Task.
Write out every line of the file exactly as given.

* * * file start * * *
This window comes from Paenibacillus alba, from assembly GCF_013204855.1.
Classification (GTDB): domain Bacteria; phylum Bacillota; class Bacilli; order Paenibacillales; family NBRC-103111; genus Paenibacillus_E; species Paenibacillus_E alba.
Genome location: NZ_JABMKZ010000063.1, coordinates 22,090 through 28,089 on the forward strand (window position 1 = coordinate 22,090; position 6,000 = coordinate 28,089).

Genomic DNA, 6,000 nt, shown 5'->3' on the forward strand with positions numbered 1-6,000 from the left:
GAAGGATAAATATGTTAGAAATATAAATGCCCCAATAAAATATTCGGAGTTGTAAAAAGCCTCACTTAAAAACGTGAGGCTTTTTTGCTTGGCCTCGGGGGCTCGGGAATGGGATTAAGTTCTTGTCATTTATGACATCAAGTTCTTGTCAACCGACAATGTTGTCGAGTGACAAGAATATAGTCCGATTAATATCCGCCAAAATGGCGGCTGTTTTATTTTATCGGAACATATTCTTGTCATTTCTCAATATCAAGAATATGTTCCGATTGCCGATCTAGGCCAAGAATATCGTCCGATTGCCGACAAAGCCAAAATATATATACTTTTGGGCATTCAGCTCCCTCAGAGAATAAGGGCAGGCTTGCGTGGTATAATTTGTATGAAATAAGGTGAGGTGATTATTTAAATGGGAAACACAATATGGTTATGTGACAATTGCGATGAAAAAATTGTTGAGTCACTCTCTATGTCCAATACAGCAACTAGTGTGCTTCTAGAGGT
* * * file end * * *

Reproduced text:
This window comes from Paenibacillus alba, from assembly GCF_013204855.1.
Classification (GTDB): domain Bacteria; phylum Bacillota; class Bacilli; order Paenibacillales; family NBRC-103111; genus Paenibacillus_E; species Paenibacillus_E alba.
Genome location: NZ_JABMKZ010000063.1, coordinates 22,090 through 28,089 on the forward strand (window position 1 = coordinate 22,090; position 6,000 = coordinate 28,089).

Genomic DNA, 6,000 nt, shown 5'->3' on the forward strand with positions numbered 1-6,000 from the left:
GAAGGATAAATATGTTAGAAATATAAATGCCCCAATAAAATATTCGGAGTTGTAAAAAGCCTCACTTAAAAACGTGAGGCTTTTTTGCTTGGCCTCGGGGGCTCGGGAATGGGATTAAGTTCTTGTCATTTATGACATCAAGTTCTTGTCAACCGACAATGTTGTCGAGTGACAAGAATATAGTCCGATTAATATCCGCCAAAATGGCGGCTGTTTTATTTTATCGGAACATATTCTTGTCATTTCTCAATATCAAGAATATGTTCCGATTGCCGATCTAGGCCAAGAATATCGTCCGATTGCCGACAAAGCCAAAATATATATACTTTTGGGCATTCAGCTCCCTCAGAGAATAAGGGCAGGCTTGCGTGGTATAATTTGTATGAAATAAGGTGAGGTGATTATTTAAATGGGAAACACAATATGGTTATGTGACAATTGCGATGAAAAAATTGTTGAGTCACTCTCTATGTCCAATACAGCAACTAGTGTGCTTCTAGAGGT